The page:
Comparison between the Mentality of Men and Women in a Relationship in the Victorian Age

Tushar Kanti Baidya
12 min readAug 8, 2020

Although men and women create a flourishing society, ample differences are observed between the mentalities of both sexes when they are involve in a relationship. Men give influence on physical love and women give importance on Platonic love. Men always want to dominate their beloved by making them their own puppets. They want purity in their beloved; physical purity is more important to them than spiritual purity. On the contrary, women were passive; always forgiving the misdeeds of their beloved and focuses on spiritual purity. Their love for their beloved transcends time. There is fundamental comparison between the mentality of men and women in a relationship in the Victorian Age because men are proud and jealous, emphasizing on physical love and impatience, where as women are passionate, emphasizing on Platonic love and have patience in a relationship.

Genre and the Structure of the Poems

“My Last Duchess” is a dramatic monologue of Robert Browning. The rhyme scheme of this poem is aabbccdd. It is written in iambic pentameter, which has ten syllables, or five beats, per line. The ten syllables consist of five pairs of unstressed and stressed syllables. Lines 1 and 2 of the poem show the iambic-pentameter pattern.

…….1……2……..3……..4……..5

That’s MY..|..last DUCH..|..ess PAINT..|..ed ON..|..the WALL,

The turning point of the poem starts from the line forty five, where the Duke gives command to remove the Duchess because of her behavior which is irritating to the Duke which begs us to think that he either had her exiled or killed. The writer Ashby Bland Crowder in his article “Porphyria’s Lover: A Reason for Action” states that, “Eggenschwiler himself compares the speaker to the Duke in ‘My Last Duchess,’ who got rid of his inadequate duchess and replaced her with an object that he could control” (Crowder 146). The Duke cannot control the Duchess when she was alive. Hence, he made her a portrait in order to have power over her. In the line forty seven, he finishes telling the story and asks the marriage agent to meet others downstairs. He is going to remarry the Count’s daughter. It is an ultimatum given to the prospective bride that she should be loyal and subservient to him or her condition will be the same like his last Duchess. Peter Barry in his book Beginning Theory writes, “A well- known example of these mechanisms is the Freudian slip, which Freud himself called the ‘parapraxis,’ whereby repressed material in the unconscious finds an outlet through such everyday phenomena as slips of the tongue, slips of the pen, or unintended actions” (Barry 98). If a person has anything in his mind which is congruent with his real nature, it will be expressed one day consciously or unconsciously. In the line fifty four, the Duke gives the reference of the God of the sea, who in Greek mythology is named “Neptune” (L 54). He shows a bronze statue of “Neptune” who was taming a sea horse. Basically, he is like Neptune who is good at taming females. Hence, he did not miss to show it to the marriage agent because his real nature has a similarity with the divine “Neptune”. The anaphora in this poem is the word “Alive” (ll 2, 47) because the poet uses it several times in the poem and the word has a specification.[1]

[1] The use of anaphoric word “alive” is again suggestive of how he can have his bride “removed” if her behavior is not up to standard.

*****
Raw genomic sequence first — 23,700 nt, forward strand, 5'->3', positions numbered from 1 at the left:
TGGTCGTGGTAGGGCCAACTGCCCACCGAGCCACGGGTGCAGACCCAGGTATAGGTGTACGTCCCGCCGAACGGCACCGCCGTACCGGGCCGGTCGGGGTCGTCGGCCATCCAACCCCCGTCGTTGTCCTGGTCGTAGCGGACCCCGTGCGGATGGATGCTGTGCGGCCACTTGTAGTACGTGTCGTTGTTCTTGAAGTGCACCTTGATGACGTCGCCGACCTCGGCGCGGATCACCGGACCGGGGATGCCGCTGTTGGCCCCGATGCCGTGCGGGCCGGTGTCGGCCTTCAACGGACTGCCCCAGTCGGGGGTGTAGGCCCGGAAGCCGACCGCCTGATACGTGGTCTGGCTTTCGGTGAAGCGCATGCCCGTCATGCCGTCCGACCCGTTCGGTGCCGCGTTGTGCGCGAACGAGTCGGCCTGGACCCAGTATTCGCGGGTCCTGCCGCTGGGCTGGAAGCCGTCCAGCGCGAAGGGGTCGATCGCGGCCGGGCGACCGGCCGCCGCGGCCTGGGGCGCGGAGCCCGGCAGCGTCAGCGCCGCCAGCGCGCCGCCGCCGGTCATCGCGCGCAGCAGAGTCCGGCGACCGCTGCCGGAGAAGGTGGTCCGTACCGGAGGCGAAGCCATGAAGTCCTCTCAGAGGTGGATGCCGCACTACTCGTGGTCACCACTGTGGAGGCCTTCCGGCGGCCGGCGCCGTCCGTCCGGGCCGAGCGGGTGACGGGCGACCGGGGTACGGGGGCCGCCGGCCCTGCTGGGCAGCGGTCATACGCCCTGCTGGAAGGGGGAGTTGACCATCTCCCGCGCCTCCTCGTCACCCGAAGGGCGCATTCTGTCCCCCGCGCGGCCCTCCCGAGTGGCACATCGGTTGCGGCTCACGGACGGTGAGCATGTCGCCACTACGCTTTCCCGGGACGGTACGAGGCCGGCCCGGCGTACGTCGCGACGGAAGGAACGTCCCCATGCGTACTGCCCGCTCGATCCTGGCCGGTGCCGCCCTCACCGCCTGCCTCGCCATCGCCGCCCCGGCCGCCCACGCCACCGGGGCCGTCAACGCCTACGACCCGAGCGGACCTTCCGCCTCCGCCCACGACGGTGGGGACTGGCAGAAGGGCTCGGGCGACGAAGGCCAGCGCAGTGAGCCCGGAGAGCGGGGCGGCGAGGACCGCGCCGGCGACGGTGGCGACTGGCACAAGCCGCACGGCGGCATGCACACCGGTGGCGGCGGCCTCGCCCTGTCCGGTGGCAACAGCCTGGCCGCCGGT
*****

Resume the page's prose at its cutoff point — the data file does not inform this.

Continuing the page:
“Porphyria’s Lover” is another dramatic monologue of Robert Browning. The rhyme scheme of this poem is ababb. It is written in iambic tetrameter which has eight syllables, or four beats, per line. The eight syllables consist of four pairs of unstressed and stressed syllables. There are repetitions of consonant sounds in this poem called alliteration (ll 2, 21, 34, 42, 48, 57). The poet uses the word “And” (ll 4, 8, 12, 14, 15, 17, 18, 19, 20, 25, 41, 46, 55, 58, 59, 60) several times in the poem which is an anaphora. The turning point of the poem occurs, when the speaker suddenly kills Porphyria by strangling her with her own hair.

“Ulysses” is a dramatic monologue of Alfred Lord Tennyson which has no rhyme scheme. There is no similarity in the structure of the lines in the poem.[1]

“How Do I Love Thee?” is a sonnet of Elizabeth Barrett Browning. It is written by following the structure of Petrarchan sonnet. It is a fourteen line poem divided into two parts, an eight lines octave and six lines sestet. The octave usually rhymes abba, abba and the sestet cd, cd, cd.[2] It is

[1] Robert Langbum in his book The Poetry of Experience says, “In a warton Lecture 1925 which remains the best study of the dramatic monologue, M.W. MacCallum sees sympathy as its way of meaning:

But in every instance… the object [of the dramatic monologue]

is to give facts from within. A certain dramatic understanding

of the person speaking, which implies a certain dramatic sympathy

with him is not only the essential condition, but the final cause

of the whole species” [SIC] (Langbum 78).

[2] Steven Martin in his book English Literature a Student Guide writes, “Petrarchan sonnet is a fourteen lines poem divided into two parts, an eight line octave and a six line sestet. The octave usually rhymes abba abba, the sestet cde cde or cd cd cd. The octave generally states the theme, the sestet its answer or reconciliation” (Martin 37).

written in iambic pentameter which has ten syllables, or five beats, per line. The ten syllables consist of five pairs of unstressed and stressed syllables. The anaphoras of this poem are “I,” “Love,” “Thee” (ll 1, 2, 5, 7, 8, 9, 11, 12, 13) because the poet has used this words several times in the poem.[1]